The design has been around for several years and is backward compatible.
The UK’s Cytronex produces both European and US spec lightweight kits which use a unique own-design of ‘bottle battery’.
Cytronex says all their lithium bottles are compatible forwards and backward from the first version in 2017. They have different firmware for the new Bluetooth variant but both this and the non-Bluetooth version allow you to use the new 2-way – 5 level Boost Button or the previous one-way 3 level button.
In fact, if you have old and new kits on two bikes you can switch the bottle between both and it will recognize the two different button types automatically.
E-bike Manufacturers Own Brand Batteries
There are hundreds of e-bike manufacturers in the more budget space so it’s way beyond the scope of this guide to cover the options for each one; rather we’ll take a look at a couple of the market leaders.
Rad Power Bikes E-Bike Batteries
Rad Power Bikes first started producing e-bikes for the North American market in 2015 and now claims to be the US market leader. Their website lists several replacement batteries and their current lineup of bikes uses one of two battery designs.
There is the External Battery Pack (with the option for the smaller pack specific to the RadMission) which is compatible with all 2018 and newer model ebikes except the RadRover 6 Plus and RadCity 5 Plus, which use the Semi-Integrated Battery Pack.
Rad Power Bikes does offer legacy options for bikes older than that 2018 ‘cutoff’ and although some of these legacy batteries are currently out of stock Rad says they have plans to restock them.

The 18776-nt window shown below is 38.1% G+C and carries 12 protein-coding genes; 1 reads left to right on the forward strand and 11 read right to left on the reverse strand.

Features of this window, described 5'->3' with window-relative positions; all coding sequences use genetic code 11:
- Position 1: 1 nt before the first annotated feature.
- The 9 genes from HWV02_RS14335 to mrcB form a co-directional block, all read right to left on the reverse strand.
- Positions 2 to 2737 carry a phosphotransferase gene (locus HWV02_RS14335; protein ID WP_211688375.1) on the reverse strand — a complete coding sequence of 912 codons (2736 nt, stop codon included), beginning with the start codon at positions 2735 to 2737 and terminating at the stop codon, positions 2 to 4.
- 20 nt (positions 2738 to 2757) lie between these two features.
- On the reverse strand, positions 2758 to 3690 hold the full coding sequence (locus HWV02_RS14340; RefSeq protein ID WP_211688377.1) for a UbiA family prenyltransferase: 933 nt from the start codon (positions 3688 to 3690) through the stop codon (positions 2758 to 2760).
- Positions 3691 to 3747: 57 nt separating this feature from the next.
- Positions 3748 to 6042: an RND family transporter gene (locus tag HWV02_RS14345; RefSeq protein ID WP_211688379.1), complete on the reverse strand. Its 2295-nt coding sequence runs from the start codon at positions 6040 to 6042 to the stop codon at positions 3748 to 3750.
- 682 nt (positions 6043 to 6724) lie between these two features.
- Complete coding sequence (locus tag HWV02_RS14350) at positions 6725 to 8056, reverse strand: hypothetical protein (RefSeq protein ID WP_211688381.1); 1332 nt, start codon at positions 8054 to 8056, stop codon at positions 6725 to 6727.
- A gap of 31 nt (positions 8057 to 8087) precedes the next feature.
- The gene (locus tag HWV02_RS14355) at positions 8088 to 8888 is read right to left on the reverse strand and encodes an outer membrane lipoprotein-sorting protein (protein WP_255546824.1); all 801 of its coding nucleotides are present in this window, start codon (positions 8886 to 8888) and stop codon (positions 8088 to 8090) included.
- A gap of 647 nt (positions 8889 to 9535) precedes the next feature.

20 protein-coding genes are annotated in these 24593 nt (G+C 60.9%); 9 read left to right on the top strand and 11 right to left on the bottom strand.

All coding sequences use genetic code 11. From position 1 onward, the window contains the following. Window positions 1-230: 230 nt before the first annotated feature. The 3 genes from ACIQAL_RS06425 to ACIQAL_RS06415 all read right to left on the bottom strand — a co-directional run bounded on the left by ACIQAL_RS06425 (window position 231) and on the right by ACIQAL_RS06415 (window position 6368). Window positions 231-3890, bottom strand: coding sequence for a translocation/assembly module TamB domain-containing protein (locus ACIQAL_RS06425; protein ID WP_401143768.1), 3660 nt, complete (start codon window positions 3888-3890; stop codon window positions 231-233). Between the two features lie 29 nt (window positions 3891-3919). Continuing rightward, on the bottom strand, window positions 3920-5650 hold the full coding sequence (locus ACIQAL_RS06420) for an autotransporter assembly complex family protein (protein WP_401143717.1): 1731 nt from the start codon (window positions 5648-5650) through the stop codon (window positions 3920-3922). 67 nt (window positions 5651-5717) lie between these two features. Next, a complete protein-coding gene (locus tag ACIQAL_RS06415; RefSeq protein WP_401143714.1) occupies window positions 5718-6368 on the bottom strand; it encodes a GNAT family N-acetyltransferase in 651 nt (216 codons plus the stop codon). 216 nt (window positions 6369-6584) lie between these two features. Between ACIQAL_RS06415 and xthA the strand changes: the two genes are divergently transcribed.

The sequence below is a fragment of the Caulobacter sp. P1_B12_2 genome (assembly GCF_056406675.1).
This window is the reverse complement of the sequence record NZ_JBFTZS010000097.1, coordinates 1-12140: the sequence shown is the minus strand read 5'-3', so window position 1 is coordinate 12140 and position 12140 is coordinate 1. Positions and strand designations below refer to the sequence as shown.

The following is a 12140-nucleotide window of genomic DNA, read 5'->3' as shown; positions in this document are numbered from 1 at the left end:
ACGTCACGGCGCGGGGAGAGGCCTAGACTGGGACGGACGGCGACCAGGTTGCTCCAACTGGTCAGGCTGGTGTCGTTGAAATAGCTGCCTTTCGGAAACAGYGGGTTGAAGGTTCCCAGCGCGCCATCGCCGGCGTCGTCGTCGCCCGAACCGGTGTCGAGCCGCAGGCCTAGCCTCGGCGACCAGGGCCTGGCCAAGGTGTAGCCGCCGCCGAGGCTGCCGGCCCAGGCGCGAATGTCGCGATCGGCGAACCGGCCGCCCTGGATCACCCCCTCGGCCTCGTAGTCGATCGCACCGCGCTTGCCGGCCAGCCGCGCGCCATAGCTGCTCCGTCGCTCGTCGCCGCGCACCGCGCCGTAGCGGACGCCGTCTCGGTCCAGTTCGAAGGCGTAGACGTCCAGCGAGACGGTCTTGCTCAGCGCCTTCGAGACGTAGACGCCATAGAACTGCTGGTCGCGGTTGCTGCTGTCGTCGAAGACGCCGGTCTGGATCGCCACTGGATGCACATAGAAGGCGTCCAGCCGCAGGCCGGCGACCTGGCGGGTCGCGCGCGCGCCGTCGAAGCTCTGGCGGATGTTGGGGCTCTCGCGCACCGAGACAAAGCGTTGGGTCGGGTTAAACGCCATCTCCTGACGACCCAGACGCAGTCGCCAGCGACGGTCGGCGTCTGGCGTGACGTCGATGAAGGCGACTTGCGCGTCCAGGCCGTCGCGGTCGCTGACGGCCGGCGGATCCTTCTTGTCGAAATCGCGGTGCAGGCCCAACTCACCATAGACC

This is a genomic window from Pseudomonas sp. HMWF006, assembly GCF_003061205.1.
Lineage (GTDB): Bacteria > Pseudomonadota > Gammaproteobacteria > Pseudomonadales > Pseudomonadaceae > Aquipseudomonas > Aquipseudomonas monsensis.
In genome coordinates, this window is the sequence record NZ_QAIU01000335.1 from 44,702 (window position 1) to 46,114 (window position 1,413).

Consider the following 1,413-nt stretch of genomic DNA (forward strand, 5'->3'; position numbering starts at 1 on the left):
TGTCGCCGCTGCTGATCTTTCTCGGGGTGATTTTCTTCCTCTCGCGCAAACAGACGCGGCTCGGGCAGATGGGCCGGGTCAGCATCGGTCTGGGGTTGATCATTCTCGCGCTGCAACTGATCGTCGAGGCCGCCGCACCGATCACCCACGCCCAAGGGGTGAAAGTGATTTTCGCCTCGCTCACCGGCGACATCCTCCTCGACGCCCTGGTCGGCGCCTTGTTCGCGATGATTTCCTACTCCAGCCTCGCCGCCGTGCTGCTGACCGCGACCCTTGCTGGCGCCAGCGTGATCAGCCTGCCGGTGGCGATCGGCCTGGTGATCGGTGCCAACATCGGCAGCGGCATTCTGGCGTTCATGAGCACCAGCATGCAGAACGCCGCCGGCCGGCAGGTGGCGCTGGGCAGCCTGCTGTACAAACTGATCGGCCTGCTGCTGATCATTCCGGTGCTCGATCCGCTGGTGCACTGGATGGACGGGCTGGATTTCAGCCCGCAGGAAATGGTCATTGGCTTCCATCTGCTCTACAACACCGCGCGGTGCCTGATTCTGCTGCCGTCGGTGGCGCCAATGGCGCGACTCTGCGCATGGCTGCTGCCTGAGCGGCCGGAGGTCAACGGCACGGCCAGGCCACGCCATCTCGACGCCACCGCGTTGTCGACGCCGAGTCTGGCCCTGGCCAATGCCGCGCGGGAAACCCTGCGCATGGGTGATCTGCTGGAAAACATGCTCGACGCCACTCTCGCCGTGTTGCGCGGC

The battery packs are consistent across their main sales areas of Canada, US and Europe.
The Rad Power website has a great filter system so you can track down the compatibility of what batteries are in stock against all current and previous models, right back to the original 2015 RadRover. All e-bike manufacturers’ websites should provide this service!
Pedego E-Bike Batteries
A longstanding US manufacturer with a clear set of battery specs for current models here. However, there doesn’t appear to be any info about legacy batteries or backward compatibility.
Interestingly, and it seems uniquely amongst the mainstream manufacturers, Pedego have recently introduced a serviceable battery (pictured above) – designed to be easily maintained at the local Pedego store. It features a rear light, brake light and indicators to boot.
Batteries for Out-Dated Motor Systems
There are a number of older motor and battery systems that are either not used or little used these days but there are still some suppliers out there who may be able to help out and if you are in this position a bit of internet research might just turn something up. Let’s take a look at a couple of examples.